Touching briefly on our diversified industrials group, which consists of offerings in energy, logistics, mining, telecommunications, and government, revenue was lower during the second quarter largely due to the ongoing volatility in the energy sector related to the low price of oil resulting in dramatic budget cuts across the industry. Our team has continued to be resilient despite this challenging market environment.

One of the most distinctive advantages that we have within this group is our talented consultants with deep industry expertise. During the quarter, our diversified industrials team secured a two-year contract extension with a high-profile international energy conglomerate. We’re also making strong progress towards further diversifying outside of energy with multiple new opportunities to secure accounts in telecom, industrial logistics, as well as potential new state and local government business. We remain committed to further scaling our strong diversified industrials platform by penetrating adjacent end markets and geographies.

In Europe, CTG's diverse offerings span staffing, financial services, healthcare, life sciences, industrials, telecommunications, and government clients. Collectively, our European business unit performed well in the second quarter with revenue growing sequentially as well as year-over-year. This is particularly impressive given our concentrated presence in Belgium and Luxembourg, both of which had exposure to factors that negatively influenced the overall business environment in the region.

Despite the difficult business climate, our European team added new clients in the quarter, including the first EMR implementation with a partner hospital in a four-year contract with a prominent government health agency to provide IT development and maintenance solutions.

Looking forward, we have recently begun to see multiple indications that business activity is slowing, most notably in Belgium, where recently it’s become unusually difficult to convert associates that historically have been relatively easy to place. Note, to date, we have not seen any immediate or meaningful impact from Brexit because it's appropriate that we maintain a more cautious outlook for the region in the near-term.

Finally, we continue to believe that tuck-in acquisitions can complement an organic growth strategy by accelerating CTG's entry into new markets and geographies, while also rapidly adding to our existing capabilities and offerings. However, we are committed to a disciplined approach with our primary focus of generating organic growth through selective investments in our existing business with our new fulfillment center in India being just one example.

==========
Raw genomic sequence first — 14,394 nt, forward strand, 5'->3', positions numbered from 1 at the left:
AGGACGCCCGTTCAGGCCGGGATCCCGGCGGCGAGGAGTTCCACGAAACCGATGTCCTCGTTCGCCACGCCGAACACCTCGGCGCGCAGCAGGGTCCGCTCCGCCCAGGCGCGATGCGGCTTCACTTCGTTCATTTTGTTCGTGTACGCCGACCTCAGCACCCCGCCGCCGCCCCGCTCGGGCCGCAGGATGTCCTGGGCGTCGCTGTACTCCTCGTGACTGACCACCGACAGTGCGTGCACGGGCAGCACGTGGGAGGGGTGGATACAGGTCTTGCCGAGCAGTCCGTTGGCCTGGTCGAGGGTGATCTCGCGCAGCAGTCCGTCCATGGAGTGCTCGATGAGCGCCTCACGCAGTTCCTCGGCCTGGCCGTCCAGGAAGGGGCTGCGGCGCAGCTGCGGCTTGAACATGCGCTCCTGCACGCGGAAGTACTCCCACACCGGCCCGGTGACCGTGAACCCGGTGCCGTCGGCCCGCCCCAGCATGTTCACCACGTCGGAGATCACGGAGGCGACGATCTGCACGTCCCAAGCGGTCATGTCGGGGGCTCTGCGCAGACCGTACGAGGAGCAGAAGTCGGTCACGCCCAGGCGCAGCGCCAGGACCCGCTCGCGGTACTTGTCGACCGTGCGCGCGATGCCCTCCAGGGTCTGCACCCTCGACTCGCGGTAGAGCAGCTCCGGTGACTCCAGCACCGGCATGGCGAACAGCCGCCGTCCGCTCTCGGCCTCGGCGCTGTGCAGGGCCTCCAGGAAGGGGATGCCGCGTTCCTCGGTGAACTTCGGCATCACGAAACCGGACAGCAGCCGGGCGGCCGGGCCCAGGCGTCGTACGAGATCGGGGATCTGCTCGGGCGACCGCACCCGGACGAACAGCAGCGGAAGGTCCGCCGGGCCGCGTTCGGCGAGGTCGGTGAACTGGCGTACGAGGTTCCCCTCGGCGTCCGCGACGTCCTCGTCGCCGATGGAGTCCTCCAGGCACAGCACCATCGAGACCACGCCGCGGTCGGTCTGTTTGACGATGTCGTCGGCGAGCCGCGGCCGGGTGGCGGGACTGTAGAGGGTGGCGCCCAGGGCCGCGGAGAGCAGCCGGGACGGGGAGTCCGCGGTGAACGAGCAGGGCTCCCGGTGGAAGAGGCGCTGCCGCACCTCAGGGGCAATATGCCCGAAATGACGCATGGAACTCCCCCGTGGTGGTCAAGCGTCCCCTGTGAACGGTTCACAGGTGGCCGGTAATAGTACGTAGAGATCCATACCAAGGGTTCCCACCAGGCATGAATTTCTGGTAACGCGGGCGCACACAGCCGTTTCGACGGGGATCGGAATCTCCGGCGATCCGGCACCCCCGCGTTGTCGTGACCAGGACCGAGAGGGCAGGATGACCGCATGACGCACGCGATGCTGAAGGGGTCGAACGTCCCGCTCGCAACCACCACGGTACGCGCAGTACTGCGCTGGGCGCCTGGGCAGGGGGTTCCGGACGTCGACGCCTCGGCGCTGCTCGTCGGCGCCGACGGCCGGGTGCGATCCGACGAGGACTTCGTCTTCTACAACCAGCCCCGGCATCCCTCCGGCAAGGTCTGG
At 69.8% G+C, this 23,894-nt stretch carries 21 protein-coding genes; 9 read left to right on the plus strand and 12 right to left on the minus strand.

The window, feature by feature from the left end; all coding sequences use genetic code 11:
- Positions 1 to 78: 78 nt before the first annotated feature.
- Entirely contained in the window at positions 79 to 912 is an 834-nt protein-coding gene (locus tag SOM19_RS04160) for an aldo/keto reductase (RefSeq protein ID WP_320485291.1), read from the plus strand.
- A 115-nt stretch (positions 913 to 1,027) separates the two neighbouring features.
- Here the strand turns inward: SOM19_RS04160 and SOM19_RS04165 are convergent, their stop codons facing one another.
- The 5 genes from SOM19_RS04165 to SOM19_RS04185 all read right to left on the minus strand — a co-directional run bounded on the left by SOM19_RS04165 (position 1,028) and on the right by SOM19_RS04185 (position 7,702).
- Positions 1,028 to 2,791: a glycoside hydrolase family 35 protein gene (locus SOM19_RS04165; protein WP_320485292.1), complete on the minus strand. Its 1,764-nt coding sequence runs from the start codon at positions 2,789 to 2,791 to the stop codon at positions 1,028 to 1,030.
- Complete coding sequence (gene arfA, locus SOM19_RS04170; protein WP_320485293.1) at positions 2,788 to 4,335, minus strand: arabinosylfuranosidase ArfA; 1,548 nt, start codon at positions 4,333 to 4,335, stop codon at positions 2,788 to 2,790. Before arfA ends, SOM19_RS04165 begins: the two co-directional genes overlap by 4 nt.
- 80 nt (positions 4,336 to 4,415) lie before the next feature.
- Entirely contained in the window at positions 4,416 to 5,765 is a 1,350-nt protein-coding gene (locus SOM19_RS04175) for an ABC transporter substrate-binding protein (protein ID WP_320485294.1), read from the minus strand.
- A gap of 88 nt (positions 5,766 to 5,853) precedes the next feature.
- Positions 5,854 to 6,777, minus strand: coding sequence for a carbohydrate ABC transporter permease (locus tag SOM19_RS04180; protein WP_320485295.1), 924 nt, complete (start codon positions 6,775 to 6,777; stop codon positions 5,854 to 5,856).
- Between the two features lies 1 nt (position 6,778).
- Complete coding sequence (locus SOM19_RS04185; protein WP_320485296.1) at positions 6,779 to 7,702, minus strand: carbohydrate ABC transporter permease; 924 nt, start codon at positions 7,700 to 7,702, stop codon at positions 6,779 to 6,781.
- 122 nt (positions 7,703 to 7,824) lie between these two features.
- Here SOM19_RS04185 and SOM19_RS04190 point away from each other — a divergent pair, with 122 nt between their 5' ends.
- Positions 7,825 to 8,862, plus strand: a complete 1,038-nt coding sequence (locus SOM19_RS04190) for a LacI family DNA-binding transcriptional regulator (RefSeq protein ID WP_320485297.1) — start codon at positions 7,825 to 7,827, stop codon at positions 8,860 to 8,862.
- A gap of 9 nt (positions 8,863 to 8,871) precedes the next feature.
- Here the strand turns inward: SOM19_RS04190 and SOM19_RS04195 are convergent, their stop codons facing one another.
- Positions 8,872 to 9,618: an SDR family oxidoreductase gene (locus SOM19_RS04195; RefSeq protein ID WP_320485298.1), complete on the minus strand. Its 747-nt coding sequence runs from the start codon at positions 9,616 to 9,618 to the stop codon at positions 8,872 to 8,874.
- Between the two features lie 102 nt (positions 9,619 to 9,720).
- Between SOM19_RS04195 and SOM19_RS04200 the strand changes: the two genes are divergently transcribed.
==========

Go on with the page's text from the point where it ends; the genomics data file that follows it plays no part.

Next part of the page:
I’ll now turn the call over to Brendan to provide additional insight into the quarter. Brendan?

Thanks, Bud. Good morning, everyone. I’ll now supplement some of the financial information available in today’s news release. The positive currency translation increased second quarter revenue by approximately $300,000. There were 64 billing days in the 2016 second quarter versus 65 in the first quarter and compared with 63 days in the second quarter of 2015.

Staffing revenue was $58.9 million, a decrease of $1.2 million from the first quarter or 2% and a decline of $3.7 million or 5.9% year-over-year.

Revenue from our solutions business totaled $24.6 million, reflecting a decline of $1.2 million or 4.5% sequentially and $7.5 million or 23.4% compared to the year-ago quarter.

Quarterly revenue from IBM was $25.1 million or 30.1% of total revenue compared with $25 million or 26.4% of revenue in the second quarter of 2015. Quarterly revenue from Lenovo was $8.3 million or 10% of revenue compared with $11.4 million or 12.1% of revenue in the year-ago quarter.

Consistent with the prior expectations, our business with Lenovo appears to have stabilized over the past few quarters. However, the year-over-year comparison reflects the lower demand.

Direct costs, as a percentage of revenue, were 80.9% in the second quarter compared with 83% in the first quarter and 83.5% of revenue in the year-ago quarter. The company’s direct costs, as a percentage of revenue, decreased in the 2016 second quarter and year-to-date periods as compared with the corresponding 2015 periods due to two charges taken in 2015 second quarter, which increased direct costs in 2015 by $2.1 million.